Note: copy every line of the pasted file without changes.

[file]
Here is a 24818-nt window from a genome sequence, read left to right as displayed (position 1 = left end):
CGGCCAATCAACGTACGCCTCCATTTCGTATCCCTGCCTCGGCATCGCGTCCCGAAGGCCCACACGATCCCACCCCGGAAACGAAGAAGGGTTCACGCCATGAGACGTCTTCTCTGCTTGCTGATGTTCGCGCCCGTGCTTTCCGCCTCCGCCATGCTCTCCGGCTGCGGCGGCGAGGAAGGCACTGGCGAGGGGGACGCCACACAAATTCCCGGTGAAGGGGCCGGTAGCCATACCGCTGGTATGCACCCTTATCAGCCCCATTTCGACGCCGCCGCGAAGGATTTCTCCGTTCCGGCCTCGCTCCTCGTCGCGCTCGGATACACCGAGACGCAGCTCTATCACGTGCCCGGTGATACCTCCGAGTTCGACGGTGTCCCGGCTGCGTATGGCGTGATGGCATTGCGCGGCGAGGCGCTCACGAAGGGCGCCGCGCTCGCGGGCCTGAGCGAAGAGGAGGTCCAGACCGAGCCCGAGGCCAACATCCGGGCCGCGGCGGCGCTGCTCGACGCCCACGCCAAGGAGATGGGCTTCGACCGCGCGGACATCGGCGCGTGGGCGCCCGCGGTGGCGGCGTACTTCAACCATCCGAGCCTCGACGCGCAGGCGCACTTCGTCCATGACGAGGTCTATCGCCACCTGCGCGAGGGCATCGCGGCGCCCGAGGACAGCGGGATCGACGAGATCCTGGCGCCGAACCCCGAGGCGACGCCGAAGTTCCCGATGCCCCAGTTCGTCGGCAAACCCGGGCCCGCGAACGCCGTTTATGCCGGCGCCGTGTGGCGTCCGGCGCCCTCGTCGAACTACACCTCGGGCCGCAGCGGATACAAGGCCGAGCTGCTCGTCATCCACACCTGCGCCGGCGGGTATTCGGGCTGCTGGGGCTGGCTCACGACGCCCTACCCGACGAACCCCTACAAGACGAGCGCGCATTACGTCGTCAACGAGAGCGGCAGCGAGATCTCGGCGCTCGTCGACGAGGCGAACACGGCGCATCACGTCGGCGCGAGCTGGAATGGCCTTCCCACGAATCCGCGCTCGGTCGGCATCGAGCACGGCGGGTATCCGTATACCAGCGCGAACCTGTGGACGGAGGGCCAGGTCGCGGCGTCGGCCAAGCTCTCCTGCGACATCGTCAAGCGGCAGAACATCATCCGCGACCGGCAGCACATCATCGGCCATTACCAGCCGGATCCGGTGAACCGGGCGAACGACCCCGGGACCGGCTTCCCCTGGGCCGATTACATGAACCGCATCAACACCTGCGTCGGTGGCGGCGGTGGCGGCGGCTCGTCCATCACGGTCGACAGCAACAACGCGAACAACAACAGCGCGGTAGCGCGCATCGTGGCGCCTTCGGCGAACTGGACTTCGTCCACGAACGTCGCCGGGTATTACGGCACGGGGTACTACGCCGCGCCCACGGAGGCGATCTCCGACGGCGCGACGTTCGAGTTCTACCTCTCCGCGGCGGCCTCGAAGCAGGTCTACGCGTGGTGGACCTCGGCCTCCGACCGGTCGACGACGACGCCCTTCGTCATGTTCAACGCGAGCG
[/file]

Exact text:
Here is a 24818-nt window from a genome sequence, read left to right as displayed (position 1 = left end):
CGGCCAATCAACGTACGCCTCCATTTCGTATCCCTGCCTCGGCATCGCGTCCCGAAGGCCCACACGATCCCACCCCGGAAACGAAGAAGGGTTCACGCCATGAGACGTCTTCTCTGCTTGCTGATGTTCGCGCCCGTGCTTTCCGCCTCCGCCATGCTCTCCGGCTGCGGCGGCGAGGAAGGCACTGGCGAGGGGGACGCCACACAAATTCCCGGTGAAGGGGCCGGTAGCCATACCGCTGGTATGCACCCTTATCAGCCCCATTTCGACGCCGCCGCGAAGGATTTCTCCGTTCCGGCCTCGCTCCTCGTCGCGCTCGGATACACCGAGACGCAGCTCTATCACGTGCCCGGTGATACCTCCGAGTTCGACGGTGTCCCGGCTGCGTATGGCGTGATGGCATTGCGCGGCGAGGCGCTCACGAAGGGCGCCGCGCTCGCGGGCCTGAGCGAAGAGGAGGTCCAGACCGAGCCCGAGGCCAACATCCGGGCCGCGGCGGCGCTGCTCGACGCCCACGCCAAGGAGATGGGCTTCGACCGCGCGGACATCGGCGCGTGGGCGCCCGCGGTGGCGGCGTACTTCAACCATCCGAGCCTCGACGCGCAGGCGCACTTCGTCCATGACGAGGTCTATCGCCACCTGCGCGAGGGCATCGCGGCGCCCGAGGACAGCGGGATCGACGAGATCCTGGCGCCGAACCCCGAGGCGACGCCGAAGTTCCCGATGCCCCAGTTCGTCGGCAAACCCGGGCCCGCGAACGCCGTTTATGCCGGCGCCGTGTGGCGTCCGGCGCCCTCGTCGAACTACACCTCGGGCCGCAGCGGATACAAGGCCGAGCTGCTCGTCATCCACACCTGCGCCGGCGGGTATTCGGGCTGCTGGGGCTGGCTCACGACGCCCTACCCGACGAACCCCTACAAGACGAGCGCGCATTACGTCGTCAACGAGAGCGGCAGCGAGATCTCGGCGCTCGTCGACGAGGCGAACACGGCGCATCACGTCGGCGCGAGCTGGAATGGCCTTCCCACGAATCCGCGCTCGGTCGGCATCGAGCACGGCGGGTATCCGTATACCAGCGCGAACCTGTGGACGGAGGGCCAGGTCGCGGCGTCGGCCAAGCTCTCCTGCGACATCGTCAAGCGGCAGAACATCATCCGCGACCGGCAGCACATCATCGGCCATTACCAGCCGGATCCGGTGAACCGGGCGAACGACCCCGGGACCGGCTTCCCCTGGGCCGATTACATGAACCGCATCAACACCTGCGTCGGTGGCGGCGGTGGCGGCGGCTCGTCCATCACGGTCGACAGCAACAACGCGAACAACAACAGCGCGGTAGCGCGCATCGTGGCGCCTTCGGCGAACTGGACTTCGTCCACGAACGTCGCCGGGTATTACGGCACGGGGTACTACGCCGCGCCCACGGAGGCGATCTCCGACGGCGCGACGTTCGAGTTCTACCTCTCCGCGGCGGCCTCGAAGCAGGTCTACGCGTGGTGGACCTCGGCCTCCGACCGGTCGACGACGACGCCCTTCGTCATGTTCAACGCGAGCG